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In vitro characterization of bovine neutrophil cell death following Escherichia coli phagocytosis

Sofie Notebaert, Kristel Demeyere UGent, Dieter Demon, Filip Boyen UGent, Chris Guerin UGent, Peter Vandenabeele UGent and Evelyne Meyer UGent (2011) Cell Signal-omics, Abstracts.
abstract
Neutrophils are known to play a key role in the early host defense towards coliform mastitis. The molecular events during phagocytosis-induced cell death (PICD) are rarely described, especially for bovine neutrophils. Therefore, our objective was to elucidate the type of cell death of bovine neutrophils after in vitro phagocytosis of Escherichia coli. Peripheral blood samples were collected from clinically healthy heifers. Neutrophils were isolated by density gradient centrifugation, resuspended in RPMI with 10 % fcs and incubated with E. coli strain P4:O32 (moi 5:1) at 37°C. PS exposure and cell membrane integrity loss was determined flow cytometrically by Annexin-V-FITC/PI. ROS were measured as luminol-amplified chemiluminescence. Equal amounts of total cell lysates were analyzed by western blotting using anti caspase-1 (C-1), cleaved C-3 and C-7 and X-IAP. C-3/-7 activity was determined using the caspase-Glo®assay and bovine IL-1β was quantified with ELISA. The higher rate of PS exposure in activated than in control neutrophils undergoing spontaneous apoptosis, indicates that bovine neutrophil cell death is accelerated following phagocytosis of E. coli, as recently described. In contrast to control cells, PICD occurred with significant ROS production but independent from C-3/-7 activation. The latter finding is in line with a recent report describing caspase-independent cell death of human neutrophils incubated with E. coli, although no ROS production was seen. In both human and mouse neutrophils, NADPH oxidase prevents caspase activation following phagocytosis of S. aureus. Nevertheless, all these data do not corroborate a study with human neutrophils incubated with E. coli where C-3 activation was demonstrated. This discrepancy could be either species and/or micro-organism related. Interestingly, the well-described X-IAP inhibitor for C-3 and C-7, was only present in control samples, suggesting that X-IAP may control C-3/-7 activity in spontaneous bovine neutrophil apoptosis but is superfluous in E. coli PICD in vitro. Life cell imaging using GFP-labeled E. coli and PI staining showed no clear morphological features of either netosis or autophagy, but late PI positivity and membrane blebbing without apoptotic bodies. Complementing these features with C-1 activation and intracellular IL-1β suggests that the PICD in our setup is executed by pyroptosis. Taken together, our in vitro data indicate that bovine neutrophils undergo C-3/-7-assisted spontaneous apoptosis and that E. coli stimulated PICD most likely can be characterized as C-3/-7-independent, but C-1- and ROS-dependent pyroptosis.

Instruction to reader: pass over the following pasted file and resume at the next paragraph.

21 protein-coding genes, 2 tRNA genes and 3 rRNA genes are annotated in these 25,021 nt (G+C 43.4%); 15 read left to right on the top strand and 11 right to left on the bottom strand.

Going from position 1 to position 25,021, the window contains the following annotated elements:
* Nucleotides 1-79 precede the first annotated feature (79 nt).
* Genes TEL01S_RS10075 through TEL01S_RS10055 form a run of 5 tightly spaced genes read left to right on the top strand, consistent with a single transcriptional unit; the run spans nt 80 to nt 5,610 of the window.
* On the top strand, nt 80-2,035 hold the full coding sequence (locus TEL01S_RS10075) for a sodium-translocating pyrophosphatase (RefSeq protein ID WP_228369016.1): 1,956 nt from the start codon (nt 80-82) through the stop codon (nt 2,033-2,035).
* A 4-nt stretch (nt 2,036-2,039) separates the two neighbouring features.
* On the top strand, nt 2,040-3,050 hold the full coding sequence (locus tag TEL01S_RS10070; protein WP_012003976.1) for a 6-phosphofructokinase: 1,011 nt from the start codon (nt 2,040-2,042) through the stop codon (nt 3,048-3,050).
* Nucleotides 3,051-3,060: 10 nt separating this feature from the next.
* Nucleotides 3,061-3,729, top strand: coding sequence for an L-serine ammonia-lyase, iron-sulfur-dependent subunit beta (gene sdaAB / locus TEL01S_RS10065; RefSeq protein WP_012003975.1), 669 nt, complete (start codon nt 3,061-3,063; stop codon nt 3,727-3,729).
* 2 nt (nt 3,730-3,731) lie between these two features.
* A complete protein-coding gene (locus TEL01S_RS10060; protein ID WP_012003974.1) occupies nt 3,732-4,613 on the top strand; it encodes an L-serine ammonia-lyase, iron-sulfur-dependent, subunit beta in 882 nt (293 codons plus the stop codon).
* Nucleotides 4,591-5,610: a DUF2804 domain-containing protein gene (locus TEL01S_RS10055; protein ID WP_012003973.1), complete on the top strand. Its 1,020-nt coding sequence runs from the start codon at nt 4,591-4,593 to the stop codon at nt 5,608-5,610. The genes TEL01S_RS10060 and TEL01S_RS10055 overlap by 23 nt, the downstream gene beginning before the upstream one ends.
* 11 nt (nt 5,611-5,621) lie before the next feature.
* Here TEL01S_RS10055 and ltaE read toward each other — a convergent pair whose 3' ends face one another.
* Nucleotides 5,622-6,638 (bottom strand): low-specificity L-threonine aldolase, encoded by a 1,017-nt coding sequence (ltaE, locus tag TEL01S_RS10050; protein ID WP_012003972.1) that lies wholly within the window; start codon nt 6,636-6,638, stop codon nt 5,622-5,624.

Please use this url to cite or link to this publication:
author
organization
year
type
conference
publication status
published
subject
keyword
mastitis, bovine neutrophils, cell death
in
Cell Signal-omics, Abstracts
conference name
Cell Signal-omics 2011
conference location
Luxembourg, GD Luxembourg
conference start
2011-01-26
conference end
2011-01-29
language
English
UGent publication?
yes
classification
C3
id
5842590
handle
http://hdl.handle.net/1854/LU-5842590
date created
2015-02-09 14:45:55
date last changed
2016-12-19 15:36:45
@inproceedings{5842590,
  abstract     = {Neutrophils are known to play a key role in the early host defense towards coliform mastitis. The molecular events during phagocytosis-induced cell death (PICD) are rarely described, especially for bovine neutrophils. Therefore, our objective was to elucidate the type of cell death of bovine neutrophils after in vitro phagocytosis of Escherichia coli.